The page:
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By answering “Yes” to two simple questions my life changed.

Nearly three years ago my current sponsor twelfth-stepped me. How did it happen and what does it mean? We’d been going to the same meetings in a food fellowship for a few months and I’d always admired her shares – she had something different, which I was attracted to. For example, when she chaired a meeting there was a different atmosphere in the room, a calm, serene, and loving presence.

One evening she asked how I was and, out of nowhere, I asked if she had space to sponsor me. We arranged to meet. She was very accommodating, meeting at lunchtime at my workplace. I texted when I was in reception. Then she appeared a second later saying she doesn’t text. She bought us a drink, herbal tea for herself and I had a decaf flat white. I now drink herbal teas, not coffee, and I generally don’t text - I try to talk to people, wherever possible.

Surrender changed the trajectory of my recovery

My sponsor shared her story; I listened and connected in a way that I hadn’t experienced with anyone else about my relationship and behaviour with food. She left me after about an hour with two questions:

  • Have I had enough?

  • Am I willing to go to any length?

At this time, I was obesely overweight, even though I’d been in a food fellowship for about three years and had shed a significant amount of weight. Although I hadn’t reached the weight I was when I first came into the fellowship, it was piling on again. I now realise the weight I had originally lost was due to self-will; I certainly didn’t have a connection with my Higher Power and my life remained completely unmanageable.

I considered the two questions my potential sponsor had posed for several days. Saying yes to these questions and picking up the phone to confirm I’d like her to be my sponsor changed the trajectory of my recovery. I had surrendered and was willing to follow suggestions.

More than just weight loss

My new sponsor asked me to call her at 7 am the next morning. This was the very beginning of where I am today, nearly three years later, maintaining a normal weight. I came into a Twelve-Step fellowship to lose weight, but it is so much more than that now; it is the spiritual growth and peace of mind that I seek today.

My sponsor has taken me through the book Alcoholics Anonymous and through the Twelve Steps and shown me how to live life on a more spiritual basis. This includes helping others and seeking and developing a connection with my Higher Power. She listened with kindness and patience to my Step Five. Once I had shared my inventory, I really felt the presence of God. By identifying my character defects and asking God to remove these (selfishness, self-centredness, dishonesty, fear, resentments and more stemming from these too), I have a channel to my Higher Power. My sponsor has always been patient and kind, but I have not always liked what she has had to say!

I phoned my sponsor at the same time every day for about two and a half years and handed over my food each day. A few months ago, she told me she was still my sponsor, but I didn’t need to call her each day or phone my food in anymore – well that was a shock. How was I going to know how to do life? Since then, I’ve had to work more on relying on my connection with my Higher Power.

Through working the 12 Steps in my life I am learning so much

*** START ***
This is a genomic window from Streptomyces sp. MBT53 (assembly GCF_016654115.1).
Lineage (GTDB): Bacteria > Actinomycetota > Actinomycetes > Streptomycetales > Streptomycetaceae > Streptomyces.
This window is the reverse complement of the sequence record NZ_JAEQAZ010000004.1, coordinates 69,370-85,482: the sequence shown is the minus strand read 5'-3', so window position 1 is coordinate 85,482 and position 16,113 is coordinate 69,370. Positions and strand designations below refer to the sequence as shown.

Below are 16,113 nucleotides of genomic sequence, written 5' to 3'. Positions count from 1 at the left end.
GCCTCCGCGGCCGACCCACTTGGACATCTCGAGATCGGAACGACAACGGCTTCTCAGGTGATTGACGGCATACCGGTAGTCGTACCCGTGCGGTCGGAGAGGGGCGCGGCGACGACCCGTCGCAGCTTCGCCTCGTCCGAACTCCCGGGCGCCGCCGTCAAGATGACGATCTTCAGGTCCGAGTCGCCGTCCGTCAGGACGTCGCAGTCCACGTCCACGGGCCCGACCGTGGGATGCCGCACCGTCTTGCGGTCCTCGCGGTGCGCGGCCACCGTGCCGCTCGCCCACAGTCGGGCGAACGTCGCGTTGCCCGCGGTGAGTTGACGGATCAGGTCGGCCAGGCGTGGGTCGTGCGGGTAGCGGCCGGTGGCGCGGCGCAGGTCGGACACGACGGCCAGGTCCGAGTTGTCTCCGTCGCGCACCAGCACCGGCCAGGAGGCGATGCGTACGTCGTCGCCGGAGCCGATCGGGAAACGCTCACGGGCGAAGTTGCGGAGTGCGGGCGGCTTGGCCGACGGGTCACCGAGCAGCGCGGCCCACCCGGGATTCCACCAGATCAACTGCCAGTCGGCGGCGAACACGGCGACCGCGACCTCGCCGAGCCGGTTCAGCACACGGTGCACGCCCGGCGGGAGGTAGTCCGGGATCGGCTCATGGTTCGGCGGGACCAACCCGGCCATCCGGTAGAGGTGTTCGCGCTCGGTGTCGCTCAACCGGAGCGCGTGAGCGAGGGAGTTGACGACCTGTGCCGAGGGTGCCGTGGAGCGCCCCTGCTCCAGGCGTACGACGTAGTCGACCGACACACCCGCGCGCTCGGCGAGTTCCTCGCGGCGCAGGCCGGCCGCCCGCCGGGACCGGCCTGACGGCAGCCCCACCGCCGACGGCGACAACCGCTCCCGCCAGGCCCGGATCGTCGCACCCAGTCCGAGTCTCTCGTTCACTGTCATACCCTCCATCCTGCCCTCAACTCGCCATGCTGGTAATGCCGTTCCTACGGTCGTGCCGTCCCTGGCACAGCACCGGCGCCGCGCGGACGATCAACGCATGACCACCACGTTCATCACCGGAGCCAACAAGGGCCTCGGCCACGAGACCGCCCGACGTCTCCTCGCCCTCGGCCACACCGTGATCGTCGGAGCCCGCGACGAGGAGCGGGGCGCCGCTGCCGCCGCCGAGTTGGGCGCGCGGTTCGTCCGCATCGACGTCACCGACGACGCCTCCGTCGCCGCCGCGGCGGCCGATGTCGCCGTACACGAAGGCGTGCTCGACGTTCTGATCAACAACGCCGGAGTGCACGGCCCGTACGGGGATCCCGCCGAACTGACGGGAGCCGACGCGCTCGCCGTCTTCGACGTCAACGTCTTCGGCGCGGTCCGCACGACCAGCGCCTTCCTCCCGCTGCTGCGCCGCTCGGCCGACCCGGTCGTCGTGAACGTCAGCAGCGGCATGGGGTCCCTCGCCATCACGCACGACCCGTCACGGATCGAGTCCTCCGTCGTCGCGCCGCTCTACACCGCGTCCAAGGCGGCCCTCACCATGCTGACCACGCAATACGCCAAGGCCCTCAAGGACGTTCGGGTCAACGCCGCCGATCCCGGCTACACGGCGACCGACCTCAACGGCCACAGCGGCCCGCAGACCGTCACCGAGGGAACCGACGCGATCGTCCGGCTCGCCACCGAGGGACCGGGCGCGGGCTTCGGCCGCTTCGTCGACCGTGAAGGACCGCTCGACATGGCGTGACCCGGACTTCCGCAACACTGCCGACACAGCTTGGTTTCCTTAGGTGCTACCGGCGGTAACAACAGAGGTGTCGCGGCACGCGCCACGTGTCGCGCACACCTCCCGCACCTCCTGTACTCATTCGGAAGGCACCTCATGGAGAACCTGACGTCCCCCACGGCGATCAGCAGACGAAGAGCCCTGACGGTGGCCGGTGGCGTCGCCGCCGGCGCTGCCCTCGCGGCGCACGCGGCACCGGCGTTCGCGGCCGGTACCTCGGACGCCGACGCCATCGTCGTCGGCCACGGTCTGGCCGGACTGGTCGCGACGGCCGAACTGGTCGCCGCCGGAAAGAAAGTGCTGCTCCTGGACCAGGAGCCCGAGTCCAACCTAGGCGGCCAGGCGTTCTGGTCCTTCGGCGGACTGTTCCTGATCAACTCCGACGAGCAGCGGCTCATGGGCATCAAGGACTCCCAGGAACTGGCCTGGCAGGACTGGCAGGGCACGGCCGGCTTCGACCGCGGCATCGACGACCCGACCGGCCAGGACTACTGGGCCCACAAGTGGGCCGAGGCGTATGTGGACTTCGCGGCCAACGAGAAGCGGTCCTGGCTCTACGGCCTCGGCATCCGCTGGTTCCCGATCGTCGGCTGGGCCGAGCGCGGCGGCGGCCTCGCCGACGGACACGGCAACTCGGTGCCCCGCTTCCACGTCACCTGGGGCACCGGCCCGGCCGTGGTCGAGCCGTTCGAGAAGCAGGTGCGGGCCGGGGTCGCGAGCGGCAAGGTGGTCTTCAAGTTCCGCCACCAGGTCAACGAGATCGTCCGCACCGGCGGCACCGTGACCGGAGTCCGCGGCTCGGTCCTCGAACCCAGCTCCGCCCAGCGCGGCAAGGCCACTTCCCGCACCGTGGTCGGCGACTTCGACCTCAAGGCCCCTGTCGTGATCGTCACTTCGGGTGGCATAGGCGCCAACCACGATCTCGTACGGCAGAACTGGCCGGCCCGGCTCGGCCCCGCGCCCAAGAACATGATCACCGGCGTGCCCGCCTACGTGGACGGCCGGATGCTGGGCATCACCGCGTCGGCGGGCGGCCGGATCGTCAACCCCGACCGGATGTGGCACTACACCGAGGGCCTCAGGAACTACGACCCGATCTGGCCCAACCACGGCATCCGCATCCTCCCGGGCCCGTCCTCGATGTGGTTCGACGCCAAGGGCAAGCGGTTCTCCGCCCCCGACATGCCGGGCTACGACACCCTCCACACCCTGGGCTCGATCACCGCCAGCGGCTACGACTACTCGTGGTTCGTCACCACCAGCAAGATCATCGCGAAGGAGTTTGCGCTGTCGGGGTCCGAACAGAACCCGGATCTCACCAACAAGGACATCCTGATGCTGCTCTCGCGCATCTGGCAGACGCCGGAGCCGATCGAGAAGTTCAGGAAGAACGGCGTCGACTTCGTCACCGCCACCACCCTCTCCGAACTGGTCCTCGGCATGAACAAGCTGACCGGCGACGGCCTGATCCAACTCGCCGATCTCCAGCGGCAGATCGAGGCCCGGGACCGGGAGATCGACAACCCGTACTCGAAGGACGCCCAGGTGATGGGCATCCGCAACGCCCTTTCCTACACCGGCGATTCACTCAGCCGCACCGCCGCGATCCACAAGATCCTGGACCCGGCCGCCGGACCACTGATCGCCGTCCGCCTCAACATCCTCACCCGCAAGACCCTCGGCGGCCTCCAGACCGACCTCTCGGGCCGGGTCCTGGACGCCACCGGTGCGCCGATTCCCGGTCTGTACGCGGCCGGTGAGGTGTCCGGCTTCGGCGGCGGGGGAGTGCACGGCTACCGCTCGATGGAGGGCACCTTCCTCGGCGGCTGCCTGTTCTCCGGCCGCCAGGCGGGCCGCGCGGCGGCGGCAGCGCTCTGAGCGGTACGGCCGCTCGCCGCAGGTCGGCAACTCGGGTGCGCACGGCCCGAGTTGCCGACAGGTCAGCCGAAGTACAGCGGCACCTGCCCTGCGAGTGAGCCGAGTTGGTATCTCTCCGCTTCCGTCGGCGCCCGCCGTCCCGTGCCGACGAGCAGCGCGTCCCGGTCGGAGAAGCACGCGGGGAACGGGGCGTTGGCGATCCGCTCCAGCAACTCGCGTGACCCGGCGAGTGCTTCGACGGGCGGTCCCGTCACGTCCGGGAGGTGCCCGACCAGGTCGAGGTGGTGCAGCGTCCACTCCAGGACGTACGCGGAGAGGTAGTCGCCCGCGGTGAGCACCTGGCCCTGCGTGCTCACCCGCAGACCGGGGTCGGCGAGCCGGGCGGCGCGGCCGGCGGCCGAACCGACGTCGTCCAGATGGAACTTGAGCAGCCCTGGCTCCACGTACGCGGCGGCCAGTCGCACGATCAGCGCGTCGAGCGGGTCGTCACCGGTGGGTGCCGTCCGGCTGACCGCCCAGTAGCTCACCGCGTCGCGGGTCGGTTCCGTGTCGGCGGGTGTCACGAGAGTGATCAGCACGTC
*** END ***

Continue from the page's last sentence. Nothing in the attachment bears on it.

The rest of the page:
I have come to believe that there is a spiritual purpose in everything that happens. The Big Book of Alcoholics Anonymous says, “We claim spiritual progress, not spiritual perfection” (page 60, Fourth Edition). I am learning a lot, but the more I learn, the more I realise I don’t know! Here are a few things I’m learning:

  • Food is no longer my solution to living life, I have been shown a spiritual solution through working the Twelve Steps. I am having to learn to take responsibility and to ‘grow up’. I have to deal with the issues I am faced with in relationships, parenting, work, etc. and not to bury my face in food and eat my way into more problems.

  • My true purpose in life is to help and be of benefit to others. This is my work. I work full-time, but this is not my purpose in life.

  • To be honest. I need help from a sponsor to help me see my dishonest thinking at times. I am developing a way of life which ‘demands rigorous honesty.’ (Alcoholics Anonymous, page 58, Fourth Edition).

  • To be patient. Life happens in God’s time, not my time and when I want things to happen.

  • We are all equal, and I am no better or no less than anyone else. I’d spent years idolising particular people and putting them on a pedestal, making other people my Higher Power. Conversely, I also thought I was better than some people, which came out in my behaviour towards them.

  • This too shall pass, and I don’t need to eat to get through emotions or difficulties, as it will only make matters worse.

  • Let go and let God, something usually happens that helps me to sort out an issue when I take action and then let go of the problem; and go and help someone else.

  • What others think of me is none of my business.

I had to be entirely ready and I was willing to go to any length

Recovery from addictive eating only commenced when I became teachable; when I listened and was prepared to follow suggestions. It started when I was willing to go to any length. This happened when I had had enough of addictive eating and I surrendered.

The treatment for my addictive eating continues to revolve around attending Addictive Eaters Anonymous meetings, working the Twelve Steps, having a sponsor and improving my connection with a Higher Power.

Today, I maintain a healthy weight, have freedom from the obsession of food and have a peace of mind that I’ve never experienced before.

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